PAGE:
My name is Ellie and I’m a 32-year-old mum of two primary school children. I run a small plants nursery in WA and study Environmental Science full time at university. Before the vaccine, I was a healthy and active person with no pre-existing health conditions. I hadn’t been to the hospital for about 10 years. Life was great, and I was super fulfilled working on the nursery and spending quality time with my children.
As a science student, you are taught to not be sceptical of vaccines and to trust that they have been studied enough. I had even spent my second semester at uni learning all about vaccines, towards the latter half of 2021. Deep down, I wasn’t fully assured that they were safe, given there had not been any long-term studies done.
I live with my 62-year-old mum, and she was super paranoid about catching COVID, so I felt pressure from her to get vaccinated. We thought that by getting vaxxed we would be protecting people, especially the vulnerable. People would make you feel guilty for not getting the shot, and I wanted to do the right thing.
I received my first shot of Pfizer in my left arm on the 10th of October, 2021 at a pop-up clinic in Midland WA. I didn’t have any major side effects except for the usual lethargy and soreness in my arm, but other than that I was fine. It was exactly 5 weeks later, on the 14th of November, that I first noticed something was wrong. Suddenly, I started blacking out, and I had to grab hold of things to ensure that I didn’t fully collapse. I then started having really bad heart palpitations, and I had never felt anything like that before. It felt like my heart was beating out of my chest, and I was convinced I was having a heart attack. I was short of breath and clammy. I was not well.
I decided to go to the hospital that day, and the doctors were great. They rushed me through because of the heart-attack-like symptoms. They hooked me up to an ECG, and I had chest X-rays and blood tests. The blood tests found no troponin, which indicated that I had not had a heart attack.
Eventually, my resting heart rate dropped to 40bpm. One minute, it was so high, and then the next, it dropped down dangerously low, and I had never felt so tired in my whole life. The doctors asked me if I was a cyclist or an athlete. I told them that I did live an active life, but by no means was I an athlete. They then asked me if I had received a COVID vax recently, to which I replied yes, 5 weeks ago. They dismissed blaming it on the vaccine because of the time in between getting the shot and becoming unwell.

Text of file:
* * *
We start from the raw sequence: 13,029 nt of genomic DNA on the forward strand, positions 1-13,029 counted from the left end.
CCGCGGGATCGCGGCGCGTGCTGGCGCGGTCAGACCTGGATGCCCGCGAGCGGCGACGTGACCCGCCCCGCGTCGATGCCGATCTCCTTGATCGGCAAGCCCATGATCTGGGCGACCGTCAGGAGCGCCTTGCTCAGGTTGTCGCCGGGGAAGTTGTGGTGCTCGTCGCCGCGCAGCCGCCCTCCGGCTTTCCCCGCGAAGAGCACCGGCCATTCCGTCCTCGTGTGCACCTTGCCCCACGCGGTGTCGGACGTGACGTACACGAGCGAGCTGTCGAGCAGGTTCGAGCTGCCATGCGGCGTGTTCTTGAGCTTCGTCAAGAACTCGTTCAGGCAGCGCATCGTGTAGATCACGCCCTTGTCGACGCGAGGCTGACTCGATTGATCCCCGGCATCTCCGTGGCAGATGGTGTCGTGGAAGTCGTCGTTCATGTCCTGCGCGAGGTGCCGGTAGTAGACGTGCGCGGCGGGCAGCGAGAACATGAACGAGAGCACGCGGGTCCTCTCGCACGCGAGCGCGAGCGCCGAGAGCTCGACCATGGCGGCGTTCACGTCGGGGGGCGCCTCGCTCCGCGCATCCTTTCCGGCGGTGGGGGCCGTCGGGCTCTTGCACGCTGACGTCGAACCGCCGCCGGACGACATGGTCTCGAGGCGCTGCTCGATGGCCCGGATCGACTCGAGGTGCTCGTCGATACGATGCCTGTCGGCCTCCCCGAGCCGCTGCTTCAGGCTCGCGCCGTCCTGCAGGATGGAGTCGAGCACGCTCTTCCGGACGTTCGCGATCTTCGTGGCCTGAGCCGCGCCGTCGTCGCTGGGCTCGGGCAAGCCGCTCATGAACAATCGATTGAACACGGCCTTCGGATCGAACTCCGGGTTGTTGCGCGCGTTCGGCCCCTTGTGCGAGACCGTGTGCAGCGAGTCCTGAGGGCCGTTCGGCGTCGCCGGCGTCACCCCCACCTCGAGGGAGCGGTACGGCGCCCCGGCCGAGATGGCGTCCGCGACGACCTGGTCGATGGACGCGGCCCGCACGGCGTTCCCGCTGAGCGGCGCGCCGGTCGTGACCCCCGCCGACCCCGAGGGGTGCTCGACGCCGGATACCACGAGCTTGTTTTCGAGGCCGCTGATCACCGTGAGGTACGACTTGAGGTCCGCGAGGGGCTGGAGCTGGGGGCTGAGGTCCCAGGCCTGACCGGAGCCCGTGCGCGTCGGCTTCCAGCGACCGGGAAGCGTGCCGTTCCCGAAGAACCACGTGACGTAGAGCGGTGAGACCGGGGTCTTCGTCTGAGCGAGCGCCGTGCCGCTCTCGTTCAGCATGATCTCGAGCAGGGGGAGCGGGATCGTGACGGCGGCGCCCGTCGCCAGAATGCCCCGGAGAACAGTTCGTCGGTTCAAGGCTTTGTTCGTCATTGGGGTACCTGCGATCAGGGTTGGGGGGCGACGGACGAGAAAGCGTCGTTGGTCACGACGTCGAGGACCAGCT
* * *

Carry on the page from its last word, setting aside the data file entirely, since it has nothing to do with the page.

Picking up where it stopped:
The doctors had no answers for me, so I was discharged without any medication, and with advice to follow up with my GP. Another incident happened a few weeks later, on the 8th of December. It was the exact same experience: I had a heart episode at home, was rushed to hospital, and all my test results came back normal. I was sent home with no answers again.
A few months went by, and things seemed normal again. I decided to get my second vax due to the pressure from everyone around me. I went to the same pop-up clinic and the nurse asked me if I had any prior reactions. I replied yes, but I wasn’t 100% sure if it was vaccine- related. She lowered her voice and said that she had seen a lot of people come in that had been affected and advised me to not get it. So, I just went home.
On the 28th of March 2022, I went to a pharmacy and got the Moderna vaccine. I thought that by getting the Moderna shot, I wouldn’t experience the same side effects that I had with Pfizer. My experience with this nurse was different from the one at the pop-up clinic. She didn’t ask me any questions about prior experiences or reactions; it was more of a get-in-and-get-out situation.
The same lethargy and soreness occurred after my 2nd shot. Then exactly 5 weeks later (just as it had been after my first jab) on the 2nd of May, I presented with the same heart-attack-like symptoms as I had back in November. I rushed to the hospital and the doctors did blood tests and an ECG, but, once again, tests came back clear and by that stage my symptoms were less intense. After that night, I experienced 6-or-7 more heart-related episodes. Some episodes were really intense, and I would go to hospital; but other times the symptoms were less severe, so I tried to manage them at home.
During one particularly intense episode, I called an ambulance. I told the paramedics that I thought this could be vaccine related, and they agreed. They said that a lot of their colleagues had been presenting to hospital thinking that they are having heart attacks, and what I was feeling was not uncommon.